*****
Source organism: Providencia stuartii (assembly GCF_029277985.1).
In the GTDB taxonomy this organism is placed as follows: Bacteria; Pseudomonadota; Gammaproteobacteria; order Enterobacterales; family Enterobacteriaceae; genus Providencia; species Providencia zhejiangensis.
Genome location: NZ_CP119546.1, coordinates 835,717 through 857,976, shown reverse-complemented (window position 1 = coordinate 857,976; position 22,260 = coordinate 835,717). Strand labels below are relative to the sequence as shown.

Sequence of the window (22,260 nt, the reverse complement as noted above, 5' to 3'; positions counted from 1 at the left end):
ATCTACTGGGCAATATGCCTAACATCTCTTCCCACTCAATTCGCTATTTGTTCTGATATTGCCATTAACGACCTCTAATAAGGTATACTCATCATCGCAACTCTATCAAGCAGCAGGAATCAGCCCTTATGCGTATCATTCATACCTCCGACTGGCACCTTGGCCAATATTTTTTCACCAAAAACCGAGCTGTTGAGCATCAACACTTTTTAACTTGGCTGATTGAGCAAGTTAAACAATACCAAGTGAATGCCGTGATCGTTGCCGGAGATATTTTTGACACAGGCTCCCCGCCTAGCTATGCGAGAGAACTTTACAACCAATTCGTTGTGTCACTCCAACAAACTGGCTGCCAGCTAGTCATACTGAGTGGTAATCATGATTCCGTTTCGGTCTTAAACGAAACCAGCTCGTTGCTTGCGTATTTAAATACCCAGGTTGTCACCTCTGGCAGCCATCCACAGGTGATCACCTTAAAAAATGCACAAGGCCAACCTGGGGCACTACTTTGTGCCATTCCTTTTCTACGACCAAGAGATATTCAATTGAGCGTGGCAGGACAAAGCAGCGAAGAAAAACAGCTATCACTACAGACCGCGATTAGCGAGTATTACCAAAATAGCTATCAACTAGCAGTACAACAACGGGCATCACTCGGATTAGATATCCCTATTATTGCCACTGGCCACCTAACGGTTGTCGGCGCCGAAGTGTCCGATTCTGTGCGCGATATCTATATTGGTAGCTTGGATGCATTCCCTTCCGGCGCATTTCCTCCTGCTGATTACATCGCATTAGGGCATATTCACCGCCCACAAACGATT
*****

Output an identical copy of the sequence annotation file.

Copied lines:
Source organism: Providencia stuartii (assembly GCF_029277985.1).
In the GTDB taxonomy this organism is placed as follows: Bacteria; Pseudomonadota; Gammaproteobacteria; order Enterobacterales; family Enterobacteriaceae; genus Providencia; species Providencia zhejiangensis.
Genome location: NZ_CP119546.1, coordinates 835,717 through 857,976, shown reverse-complemented (window position 1 = coordinate 857,976; position 22,260 = coordinate 835,717). Strand labels below are relative to the sequence as shown.

Sequence of the window (22,260 nt, the reverse complement as noted above, 5' to 3'; positions counted from 1 at the left end):
ATCTACTGGGCAATATGCCTAACATCTCTTCCCACTCAATTCGCTATTTGTTCTGATATTGCCATTAACGACCTCTAATAAGGTATACTCATCATCGCAACTCTATCAAGCAGCAGGAATCAGCCCTTATGCGTATCATTCATACCTCCGACTGGCACCTTGGCCAATATTTTTTCACCAAAAACCGAGCTGTTGAGCATCAACACTTTTTAACTTGGCTGATTGAGCAAGTTAAACAATACCAAGTGAATGCCGTGATCGTTGCCGGAGATATTTTTGACACAGGCTCCCCGCCTAGCTATGCGAGAGAACTTTACAACCAATTCGTTGTGTCACTCCAACAAACTGGCTGCCAGCTAGTCATACTGAGTGGTAATCATGATTCCGTTTCGGTCTTAAACGAAACCAGCTCGTTGCTTGCGTATTTAAATACCCAGGTTGTCACCTCTGGCAGCCATCCACAGGTGATCACCTTAAAAAATGCACAAGGCCAACCTGGGGCACTACTTTGTGCCATTCCTTTTCTACGACCAAGAGATATTCAATTGAGCGTGGCAGGACAAAGCAGCGAAGAAAAACAGCTATCACTACAGACCGCGATTAGCGAGTATTACCAAAATAGCTATCAACTAGCAGTACAACAACGGGCATCACTCGGATTAGATATCCCTATTATTGCCACTGGCCACCTAACGGTTGTCGGCGCCGAAGTGTCCGATTCTGTGCGCGATATCTATATTGGTAGCTTGGATGCATTCCCTTCCGGCGCATTTCCTCCTGCTGATTACATCGCATTAGGGCATATTCACCGCCCACAAACGATT